Tickets are $27.50/advance, $30/day of show, $35/gold circle

RVA's Fist City Fury
Saturday, September 29 2:00pm
Fist City Fury Music Festival and the Canal Walk Arts Flea Market. Music and demonstrations by Richmond Luche Libre and Capoeira Resistancia inside Toad's Place, an Arts Flea Market on the Canal Walk with acoustic sets by Hoots & Hellmouth and late night DJ dance party. Tickets are available at and at all Plan 9 Music locations.
Tickets are $10.00

Andrew Bird
Sunday, September 30 7:00pm
Andrew Bird is a musician, songwriter, and multi-instrumentalist, whose musical proficiency includes violin, whistling, guitar, and glockenspiel.
Tickets are $20/advance, $22/day of show

The United Abominations Tour: Megadeth
Monday, October 1st 6:30PM

with In This Moment
The Confession

Advance: $37.50 / Day of Show: $40

Loudon Wainwright III

Wednesday, October 3rd 7PM
with Lucy Wainwright Roche

First floor is seated for this show.

General Admission: $25

That's it for me. Have a great weekend!

Tony Jordan

Thursday, September 6, 2007

Paul Anka, George Jones

Hello, hello. I'm listening to XM's 70s station now and just heard Paul Anka's "Times of Your Life". I'm being quite open tonight and in touch with my feelings when I tell you that the song chokes me up a little. I'm not sure if its the lyrics, the music or that it was used in all those Kodak commercials in the 70s. It reminds me of the whole family sitting around on a Sunday night watching that big Sunday night event TV, whether a movie like "Gone With The Wind", or a TV premiere like "Battlestar Galactica" or a mini series like "Roots" or "Shogun". Those days of true water cooler TV, before VCRs and TiVos when you had to watch it when it was on or miss it. In a way the song "Times of Your Life" reminds me of those early comforting times of my life. Oh man, I am getting way overly sentimental. Must be because my next kid will probably be born next week.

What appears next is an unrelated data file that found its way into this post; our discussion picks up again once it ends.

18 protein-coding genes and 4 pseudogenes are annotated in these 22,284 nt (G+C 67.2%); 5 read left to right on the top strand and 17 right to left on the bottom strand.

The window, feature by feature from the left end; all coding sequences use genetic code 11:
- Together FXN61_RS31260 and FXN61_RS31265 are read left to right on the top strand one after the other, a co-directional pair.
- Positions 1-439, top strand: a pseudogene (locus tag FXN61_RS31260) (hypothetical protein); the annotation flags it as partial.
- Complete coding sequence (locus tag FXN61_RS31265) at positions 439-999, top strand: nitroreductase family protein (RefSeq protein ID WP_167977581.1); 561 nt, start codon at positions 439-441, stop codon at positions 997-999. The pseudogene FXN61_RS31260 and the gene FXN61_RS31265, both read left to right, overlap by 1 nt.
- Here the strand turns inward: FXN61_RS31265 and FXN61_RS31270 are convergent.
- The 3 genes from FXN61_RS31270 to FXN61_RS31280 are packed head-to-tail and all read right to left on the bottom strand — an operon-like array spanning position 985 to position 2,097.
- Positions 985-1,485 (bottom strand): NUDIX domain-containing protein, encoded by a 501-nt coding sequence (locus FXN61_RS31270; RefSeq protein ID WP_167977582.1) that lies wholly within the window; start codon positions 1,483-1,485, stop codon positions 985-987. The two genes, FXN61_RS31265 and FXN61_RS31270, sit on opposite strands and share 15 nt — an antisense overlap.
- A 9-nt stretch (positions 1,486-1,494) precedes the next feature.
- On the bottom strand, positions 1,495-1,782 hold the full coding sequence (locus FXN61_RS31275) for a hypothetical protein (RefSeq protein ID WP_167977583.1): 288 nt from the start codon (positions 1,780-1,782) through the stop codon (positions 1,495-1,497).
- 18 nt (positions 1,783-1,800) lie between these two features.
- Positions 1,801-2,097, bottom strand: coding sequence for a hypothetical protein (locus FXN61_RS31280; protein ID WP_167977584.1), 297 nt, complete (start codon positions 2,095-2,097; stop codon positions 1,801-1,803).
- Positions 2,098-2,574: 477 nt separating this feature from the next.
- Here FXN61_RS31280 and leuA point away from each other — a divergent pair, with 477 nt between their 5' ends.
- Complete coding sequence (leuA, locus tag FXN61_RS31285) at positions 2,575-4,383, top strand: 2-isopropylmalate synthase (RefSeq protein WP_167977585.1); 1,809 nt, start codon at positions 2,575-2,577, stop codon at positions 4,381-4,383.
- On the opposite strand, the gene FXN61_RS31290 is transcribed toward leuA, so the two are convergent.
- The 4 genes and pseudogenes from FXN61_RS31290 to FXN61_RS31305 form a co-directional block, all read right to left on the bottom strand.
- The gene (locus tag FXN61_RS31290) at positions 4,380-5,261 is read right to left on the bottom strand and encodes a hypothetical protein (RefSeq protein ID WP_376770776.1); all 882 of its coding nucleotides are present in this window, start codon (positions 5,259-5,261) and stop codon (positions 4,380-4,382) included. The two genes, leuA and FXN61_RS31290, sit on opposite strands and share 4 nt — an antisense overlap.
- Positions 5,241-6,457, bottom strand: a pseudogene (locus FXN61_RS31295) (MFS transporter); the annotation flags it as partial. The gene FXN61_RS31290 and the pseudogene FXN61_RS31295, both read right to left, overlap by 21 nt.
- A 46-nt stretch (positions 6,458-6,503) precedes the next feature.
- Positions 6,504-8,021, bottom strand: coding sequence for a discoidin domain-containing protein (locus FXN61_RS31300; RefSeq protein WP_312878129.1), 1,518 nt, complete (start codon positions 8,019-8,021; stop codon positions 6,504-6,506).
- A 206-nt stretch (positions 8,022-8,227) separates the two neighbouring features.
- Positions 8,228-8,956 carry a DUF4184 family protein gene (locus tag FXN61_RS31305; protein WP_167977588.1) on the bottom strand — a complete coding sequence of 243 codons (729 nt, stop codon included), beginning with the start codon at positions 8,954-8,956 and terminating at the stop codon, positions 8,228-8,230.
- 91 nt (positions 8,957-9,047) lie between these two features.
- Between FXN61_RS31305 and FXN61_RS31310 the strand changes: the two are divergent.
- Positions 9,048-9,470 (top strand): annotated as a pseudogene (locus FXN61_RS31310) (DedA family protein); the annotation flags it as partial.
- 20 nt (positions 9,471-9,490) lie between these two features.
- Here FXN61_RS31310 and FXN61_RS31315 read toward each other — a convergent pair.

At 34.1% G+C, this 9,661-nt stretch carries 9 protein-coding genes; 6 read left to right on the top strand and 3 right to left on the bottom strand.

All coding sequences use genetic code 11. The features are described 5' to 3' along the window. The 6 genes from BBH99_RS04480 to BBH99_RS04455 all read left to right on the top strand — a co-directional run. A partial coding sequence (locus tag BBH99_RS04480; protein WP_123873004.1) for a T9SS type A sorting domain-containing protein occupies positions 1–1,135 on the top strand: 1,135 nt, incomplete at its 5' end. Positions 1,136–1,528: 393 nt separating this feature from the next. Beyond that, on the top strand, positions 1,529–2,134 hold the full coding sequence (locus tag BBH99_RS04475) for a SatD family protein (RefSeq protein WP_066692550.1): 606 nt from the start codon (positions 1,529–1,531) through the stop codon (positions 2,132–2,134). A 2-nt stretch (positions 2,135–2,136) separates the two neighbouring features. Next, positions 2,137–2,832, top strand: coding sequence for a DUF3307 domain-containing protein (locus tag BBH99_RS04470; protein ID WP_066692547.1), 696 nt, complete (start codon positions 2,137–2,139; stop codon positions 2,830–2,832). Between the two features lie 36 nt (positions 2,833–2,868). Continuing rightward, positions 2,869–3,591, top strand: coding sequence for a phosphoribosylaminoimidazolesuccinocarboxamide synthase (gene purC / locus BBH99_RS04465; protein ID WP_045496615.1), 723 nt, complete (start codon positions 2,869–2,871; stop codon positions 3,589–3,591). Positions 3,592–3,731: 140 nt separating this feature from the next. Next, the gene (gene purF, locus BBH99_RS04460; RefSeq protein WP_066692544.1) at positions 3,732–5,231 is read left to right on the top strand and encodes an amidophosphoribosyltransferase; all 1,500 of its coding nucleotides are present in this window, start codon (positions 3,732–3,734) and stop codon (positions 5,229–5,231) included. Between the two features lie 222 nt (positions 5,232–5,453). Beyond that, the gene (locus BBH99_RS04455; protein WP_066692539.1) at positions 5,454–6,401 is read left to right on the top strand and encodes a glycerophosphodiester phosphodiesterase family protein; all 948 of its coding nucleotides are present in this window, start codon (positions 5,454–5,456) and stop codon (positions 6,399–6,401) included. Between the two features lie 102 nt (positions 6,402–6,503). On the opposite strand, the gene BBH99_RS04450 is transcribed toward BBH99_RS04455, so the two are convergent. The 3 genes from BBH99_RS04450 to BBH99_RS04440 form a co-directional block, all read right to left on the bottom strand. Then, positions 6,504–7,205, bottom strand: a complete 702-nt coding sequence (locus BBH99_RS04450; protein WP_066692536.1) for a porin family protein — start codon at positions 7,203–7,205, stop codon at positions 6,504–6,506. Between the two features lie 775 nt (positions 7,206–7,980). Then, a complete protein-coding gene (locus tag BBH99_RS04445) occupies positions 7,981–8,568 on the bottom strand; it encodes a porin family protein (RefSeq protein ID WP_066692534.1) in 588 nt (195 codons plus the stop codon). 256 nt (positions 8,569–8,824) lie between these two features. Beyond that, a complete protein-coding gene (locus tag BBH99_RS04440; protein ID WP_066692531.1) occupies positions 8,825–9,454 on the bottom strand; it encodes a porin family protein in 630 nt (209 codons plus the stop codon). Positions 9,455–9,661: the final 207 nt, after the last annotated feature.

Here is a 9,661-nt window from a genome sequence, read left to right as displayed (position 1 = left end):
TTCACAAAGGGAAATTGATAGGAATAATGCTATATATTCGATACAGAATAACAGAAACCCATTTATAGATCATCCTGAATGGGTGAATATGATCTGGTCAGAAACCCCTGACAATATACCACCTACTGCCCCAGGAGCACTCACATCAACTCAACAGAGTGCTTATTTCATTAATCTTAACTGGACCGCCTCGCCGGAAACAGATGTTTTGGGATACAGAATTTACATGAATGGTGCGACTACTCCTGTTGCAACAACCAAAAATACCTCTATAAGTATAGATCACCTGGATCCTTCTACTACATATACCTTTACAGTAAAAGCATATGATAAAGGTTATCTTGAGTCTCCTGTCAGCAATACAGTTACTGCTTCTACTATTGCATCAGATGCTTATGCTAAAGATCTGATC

Now they are playing Cher's "Half Breed". That song just makes me laugh. Though I did quite enjoy the "Sonny & Cher" show when I was a kid.

Speaking of overly sentimental moving into the maudlin, that is what country hits radio is these days. A whole bunch of crappy, over-produced, sensitive songs about God, family and country sung by men with shaved chests in black hats and American Idol divas who think they are talented because they sing a note long and loud. If you want to hear real country music, country music about drinkin' and cheatin' and drivin' a pick-up with your old hound dog, check out George Jones, Sunday night at the Landmark. Show starts at 7 PM, tickets are $38 - 48. This is a man who has placed over 160 songs on the country charts. This is a man who loved and lost Tammy Wynette. This is a man who, when his wife cut him off from alcohol, got on a riding lawn mower ride drunkenly into town to buy more. He did this not once but twice!

That's about all that's going on this week. I don't know if I'll have a blog next week. Looks like the new boy is coming early, maybe Wednesday, maybe Friday. Just as long as he waits until after this weekend so we can make final preparations.

Here's some stuff going down at Capital Ale House Downtown:

Lipbone Redding, Friday, September 7, After Work Brews & Blues 5:00-8:00pm, Free


Inventive voicestrumentalist and Southern Gentleman, Lipbone Redding, creates original songs that effervesce with New Orleans swing, Memphis grooves and New York City style. Though his songs stand alone, his entire show is greased with uncanny riffs of vocal trumpeting (AKA THE LIP-BONE*), booming mouth percussion, hilarious side moments and esoteric lyrics.

Whiskey Rebellion

Friday, September 7



The Whiskey Rebellion has covered a lot of ground in their first year together. Playing to audiences all over the region and bringing some attention to the band. They have been asked to come back to every venue they have played.

High-energy shows with solid playing is what you can expect from The Whiskey Rebellion. The band pushes the boundaries of traditional bluegrass music and has added a refreshing approach to the genre.


Green Giant

September 8

Doors open at 9:00


Green Giant plays a mix of Bluesy Funky Slightly Hard Edge Jam Rock from “Big Boss Man” to “Godzilla” with plenty of originals in between with the emphasis on having fun and getting in the groove.


Watermelon Slim

September 9

Doors open at 5:00


The Truck Drivin' Blues Man, Bill "Watermelon Slim" Homans is back with the band the Workers! Elwood Blues (a.k.a. Dan Akroyd) said, "He’s been a farmer, teacher, truck driver, and who knows what else. He’s also one of the best blues singers out there.”

Have a great weekend!

Tony Jordan